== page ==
As the world economy, also the sharing economy, was strongly affected by the coronavirus crisis, the especially negative impact was noticed in the short-term rental and transportation. Because of lockdown and quarantine, as well as general assumption not to move much during the pandemic 2020, in many touristic countries, reservations on Airbnb, Expedia, and Booking.com declined significantly. During the summertime, the situation was better, however still lower than in 2019.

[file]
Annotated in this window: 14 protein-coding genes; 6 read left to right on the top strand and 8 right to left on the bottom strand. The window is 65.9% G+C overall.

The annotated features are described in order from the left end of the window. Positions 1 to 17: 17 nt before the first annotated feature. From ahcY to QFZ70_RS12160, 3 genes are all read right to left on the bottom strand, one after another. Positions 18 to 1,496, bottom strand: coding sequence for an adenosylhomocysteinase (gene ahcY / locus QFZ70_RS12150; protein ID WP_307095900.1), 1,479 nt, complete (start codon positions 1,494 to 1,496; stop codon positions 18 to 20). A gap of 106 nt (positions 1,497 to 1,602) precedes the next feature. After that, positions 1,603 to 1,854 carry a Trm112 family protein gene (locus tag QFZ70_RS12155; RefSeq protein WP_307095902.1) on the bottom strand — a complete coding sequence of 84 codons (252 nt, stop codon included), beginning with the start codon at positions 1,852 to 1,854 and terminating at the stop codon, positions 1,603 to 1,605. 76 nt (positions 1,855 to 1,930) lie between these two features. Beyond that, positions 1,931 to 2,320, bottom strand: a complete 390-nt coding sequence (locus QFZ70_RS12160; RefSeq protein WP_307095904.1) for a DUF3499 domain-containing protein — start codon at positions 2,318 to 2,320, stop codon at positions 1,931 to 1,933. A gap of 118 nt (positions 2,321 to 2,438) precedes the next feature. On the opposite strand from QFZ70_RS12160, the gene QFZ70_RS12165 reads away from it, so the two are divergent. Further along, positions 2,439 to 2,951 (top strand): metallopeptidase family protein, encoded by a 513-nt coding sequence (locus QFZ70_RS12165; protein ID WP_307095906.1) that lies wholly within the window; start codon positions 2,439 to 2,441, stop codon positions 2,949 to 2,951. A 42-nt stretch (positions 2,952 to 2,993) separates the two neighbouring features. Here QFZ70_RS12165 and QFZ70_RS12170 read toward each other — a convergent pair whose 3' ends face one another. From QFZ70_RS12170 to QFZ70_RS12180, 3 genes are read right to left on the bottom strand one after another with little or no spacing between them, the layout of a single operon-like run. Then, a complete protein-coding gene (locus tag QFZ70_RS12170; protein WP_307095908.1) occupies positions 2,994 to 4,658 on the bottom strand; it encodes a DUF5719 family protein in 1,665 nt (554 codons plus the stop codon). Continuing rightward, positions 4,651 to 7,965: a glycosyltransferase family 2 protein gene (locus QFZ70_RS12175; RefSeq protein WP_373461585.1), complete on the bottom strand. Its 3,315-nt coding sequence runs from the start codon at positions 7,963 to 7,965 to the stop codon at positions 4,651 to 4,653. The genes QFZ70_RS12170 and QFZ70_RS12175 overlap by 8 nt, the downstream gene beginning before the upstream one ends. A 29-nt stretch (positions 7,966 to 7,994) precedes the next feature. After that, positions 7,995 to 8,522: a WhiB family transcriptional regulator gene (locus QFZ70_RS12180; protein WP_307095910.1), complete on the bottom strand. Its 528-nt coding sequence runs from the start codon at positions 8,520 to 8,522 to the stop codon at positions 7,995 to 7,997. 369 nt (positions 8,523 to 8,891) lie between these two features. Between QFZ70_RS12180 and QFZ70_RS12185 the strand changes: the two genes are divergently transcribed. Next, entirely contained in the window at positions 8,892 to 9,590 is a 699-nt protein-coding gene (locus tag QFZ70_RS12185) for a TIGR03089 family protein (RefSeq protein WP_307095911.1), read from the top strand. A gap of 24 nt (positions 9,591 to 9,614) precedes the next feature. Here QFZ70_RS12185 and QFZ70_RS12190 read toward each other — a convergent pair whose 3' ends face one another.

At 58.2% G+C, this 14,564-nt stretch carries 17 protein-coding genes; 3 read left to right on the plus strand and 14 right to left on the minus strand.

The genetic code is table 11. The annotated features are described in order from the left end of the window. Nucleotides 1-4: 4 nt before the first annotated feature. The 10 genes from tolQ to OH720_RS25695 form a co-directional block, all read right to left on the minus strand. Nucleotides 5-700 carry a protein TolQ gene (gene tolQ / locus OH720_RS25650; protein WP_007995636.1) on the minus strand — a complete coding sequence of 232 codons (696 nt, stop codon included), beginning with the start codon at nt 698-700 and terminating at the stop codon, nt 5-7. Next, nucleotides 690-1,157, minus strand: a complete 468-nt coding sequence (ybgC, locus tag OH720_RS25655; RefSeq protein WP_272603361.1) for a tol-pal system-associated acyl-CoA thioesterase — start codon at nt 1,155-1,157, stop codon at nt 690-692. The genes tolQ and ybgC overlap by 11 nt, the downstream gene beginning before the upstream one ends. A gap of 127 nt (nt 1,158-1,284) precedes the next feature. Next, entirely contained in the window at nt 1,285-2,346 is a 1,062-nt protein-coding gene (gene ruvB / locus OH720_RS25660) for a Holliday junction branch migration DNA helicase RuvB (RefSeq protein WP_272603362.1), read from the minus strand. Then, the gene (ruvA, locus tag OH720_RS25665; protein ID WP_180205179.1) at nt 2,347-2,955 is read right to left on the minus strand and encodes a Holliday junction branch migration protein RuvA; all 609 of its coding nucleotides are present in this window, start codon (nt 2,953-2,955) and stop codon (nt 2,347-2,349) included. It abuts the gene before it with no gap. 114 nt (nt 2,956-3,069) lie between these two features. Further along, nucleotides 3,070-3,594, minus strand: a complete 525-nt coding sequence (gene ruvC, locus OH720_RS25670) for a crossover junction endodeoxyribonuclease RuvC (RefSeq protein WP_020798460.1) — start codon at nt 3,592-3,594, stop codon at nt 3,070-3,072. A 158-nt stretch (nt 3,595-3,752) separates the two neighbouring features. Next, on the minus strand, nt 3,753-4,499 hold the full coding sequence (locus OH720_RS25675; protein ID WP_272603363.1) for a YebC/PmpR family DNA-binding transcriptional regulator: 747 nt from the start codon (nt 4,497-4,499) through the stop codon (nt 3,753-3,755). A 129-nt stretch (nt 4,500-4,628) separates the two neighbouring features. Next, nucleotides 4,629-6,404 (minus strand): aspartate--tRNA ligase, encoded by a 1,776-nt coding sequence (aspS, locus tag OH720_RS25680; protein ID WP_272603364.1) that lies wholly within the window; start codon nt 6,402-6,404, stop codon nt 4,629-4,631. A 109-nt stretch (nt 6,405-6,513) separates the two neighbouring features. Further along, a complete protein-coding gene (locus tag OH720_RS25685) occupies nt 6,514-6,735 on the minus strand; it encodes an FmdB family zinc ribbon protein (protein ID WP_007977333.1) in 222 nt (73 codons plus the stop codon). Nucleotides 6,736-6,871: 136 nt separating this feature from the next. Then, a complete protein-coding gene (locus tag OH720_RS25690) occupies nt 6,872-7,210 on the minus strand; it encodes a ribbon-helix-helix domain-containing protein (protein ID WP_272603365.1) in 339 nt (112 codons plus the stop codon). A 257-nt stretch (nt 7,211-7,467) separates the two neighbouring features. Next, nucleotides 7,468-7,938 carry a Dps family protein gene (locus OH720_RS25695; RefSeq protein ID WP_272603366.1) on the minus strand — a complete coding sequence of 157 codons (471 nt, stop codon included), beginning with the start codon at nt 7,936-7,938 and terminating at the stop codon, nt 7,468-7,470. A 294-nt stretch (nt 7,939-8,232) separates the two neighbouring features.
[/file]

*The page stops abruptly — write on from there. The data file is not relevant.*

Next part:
In Poland, the number of offers on the Airbnb platform has continuously increased, mainly in touristic cities such as Cracow, Gdansk, and Warsaw (Śledziewska et al. 2019). To solve the impact of COVID-19, a large part of short-term rental advertisements appeared on such platforms as Otodom or Gumtree, offering medium-term and long-term rentals with promotions ending on a specific date. It indicates the owners hope to wait out the difficult period and return to Airbnb after the situation calms down (Szostak 2020). Expecting short-term rental gains, investors are willing to pay more to buy the property. In this sense, the use of platforms such as Airbnb or Booking.com by developers increased the bubble on the real estate market in Poland. Thus, that affected the housing market and the quality of life of the residents. Nowadays, the price of flats can be expected to fall down. The approach to the market has changed. Previously, there was a belief that prices would only go up. At the moment, there is a high expectation that they will start to decline, for what many citizens have been waiting for.